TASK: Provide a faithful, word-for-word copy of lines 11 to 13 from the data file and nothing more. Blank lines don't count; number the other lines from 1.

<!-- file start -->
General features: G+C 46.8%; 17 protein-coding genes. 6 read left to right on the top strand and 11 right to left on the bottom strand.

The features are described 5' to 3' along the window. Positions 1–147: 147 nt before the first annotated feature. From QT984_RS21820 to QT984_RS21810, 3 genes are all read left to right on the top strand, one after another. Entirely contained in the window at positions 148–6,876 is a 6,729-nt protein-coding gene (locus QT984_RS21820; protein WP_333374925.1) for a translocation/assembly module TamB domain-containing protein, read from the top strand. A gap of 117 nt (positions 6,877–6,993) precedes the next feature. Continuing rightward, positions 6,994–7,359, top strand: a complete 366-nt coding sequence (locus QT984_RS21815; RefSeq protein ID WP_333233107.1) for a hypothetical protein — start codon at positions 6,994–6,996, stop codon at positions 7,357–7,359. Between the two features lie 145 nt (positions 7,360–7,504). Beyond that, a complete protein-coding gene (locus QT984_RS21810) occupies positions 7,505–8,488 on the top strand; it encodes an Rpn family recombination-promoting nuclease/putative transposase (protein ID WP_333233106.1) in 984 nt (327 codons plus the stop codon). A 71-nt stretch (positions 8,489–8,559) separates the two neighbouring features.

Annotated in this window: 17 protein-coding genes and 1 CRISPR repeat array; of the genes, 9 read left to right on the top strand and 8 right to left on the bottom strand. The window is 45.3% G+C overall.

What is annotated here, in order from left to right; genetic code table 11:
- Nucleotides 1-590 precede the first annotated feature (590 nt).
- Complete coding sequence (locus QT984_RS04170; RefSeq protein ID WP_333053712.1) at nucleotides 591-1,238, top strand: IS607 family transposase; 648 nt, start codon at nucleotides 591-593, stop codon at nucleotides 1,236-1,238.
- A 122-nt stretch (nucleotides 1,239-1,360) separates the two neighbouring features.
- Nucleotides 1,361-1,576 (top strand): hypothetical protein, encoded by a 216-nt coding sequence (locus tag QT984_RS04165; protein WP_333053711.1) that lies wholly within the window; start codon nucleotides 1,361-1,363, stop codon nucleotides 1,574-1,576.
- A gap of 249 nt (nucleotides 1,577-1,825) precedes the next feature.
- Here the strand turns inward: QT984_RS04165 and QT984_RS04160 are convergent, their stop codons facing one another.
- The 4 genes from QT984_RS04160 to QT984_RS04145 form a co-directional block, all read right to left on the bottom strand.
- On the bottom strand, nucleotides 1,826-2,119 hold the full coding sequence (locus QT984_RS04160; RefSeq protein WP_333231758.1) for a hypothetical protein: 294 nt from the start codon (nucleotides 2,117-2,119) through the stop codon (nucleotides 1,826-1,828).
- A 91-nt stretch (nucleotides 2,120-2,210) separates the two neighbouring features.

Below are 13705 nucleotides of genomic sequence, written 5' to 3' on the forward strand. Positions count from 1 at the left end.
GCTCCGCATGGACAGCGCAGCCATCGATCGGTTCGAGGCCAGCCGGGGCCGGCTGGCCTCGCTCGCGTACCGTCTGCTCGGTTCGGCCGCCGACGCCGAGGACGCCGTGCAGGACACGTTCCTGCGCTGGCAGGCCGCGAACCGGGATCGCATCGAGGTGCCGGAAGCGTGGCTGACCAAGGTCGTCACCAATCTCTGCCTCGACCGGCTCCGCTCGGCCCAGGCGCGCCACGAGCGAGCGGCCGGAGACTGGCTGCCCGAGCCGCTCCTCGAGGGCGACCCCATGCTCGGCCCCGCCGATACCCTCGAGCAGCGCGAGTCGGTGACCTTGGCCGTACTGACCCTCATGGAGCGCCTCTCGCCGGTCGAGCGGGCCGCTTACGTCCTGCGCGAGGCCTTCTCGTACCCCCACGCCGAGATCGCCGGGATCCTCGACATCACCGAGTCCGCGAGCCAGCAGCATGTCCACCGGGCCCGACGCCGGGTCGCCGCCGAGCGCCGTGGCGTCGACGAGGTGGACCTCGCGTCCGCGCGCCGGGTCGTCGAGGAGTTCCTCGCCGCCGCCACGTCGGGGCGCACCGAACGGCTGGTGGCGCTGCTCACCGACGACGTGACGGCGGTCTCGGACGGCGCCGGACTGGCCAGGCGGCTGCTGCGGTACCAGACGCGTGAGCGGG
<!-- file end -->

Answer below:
- The 4 genes from QT984_RS04160 to QT984_RS04145 form a co-directional block, all read right to left on the bottom strand.
- On the bottom strand, nucleotides 1,826-2,119 hold the full coding sequence (locus QT984_RS04160; RefSeq protein WP_333231758.1) for a hypothetical protein: 294 nt from the start codon (nucleotides 2,117-2,119) through the stop codon (nucleotides 1,826-1,828).
- A 91-nt stretch (nucleotides 2,120-2,210) separates the two neighbouring features.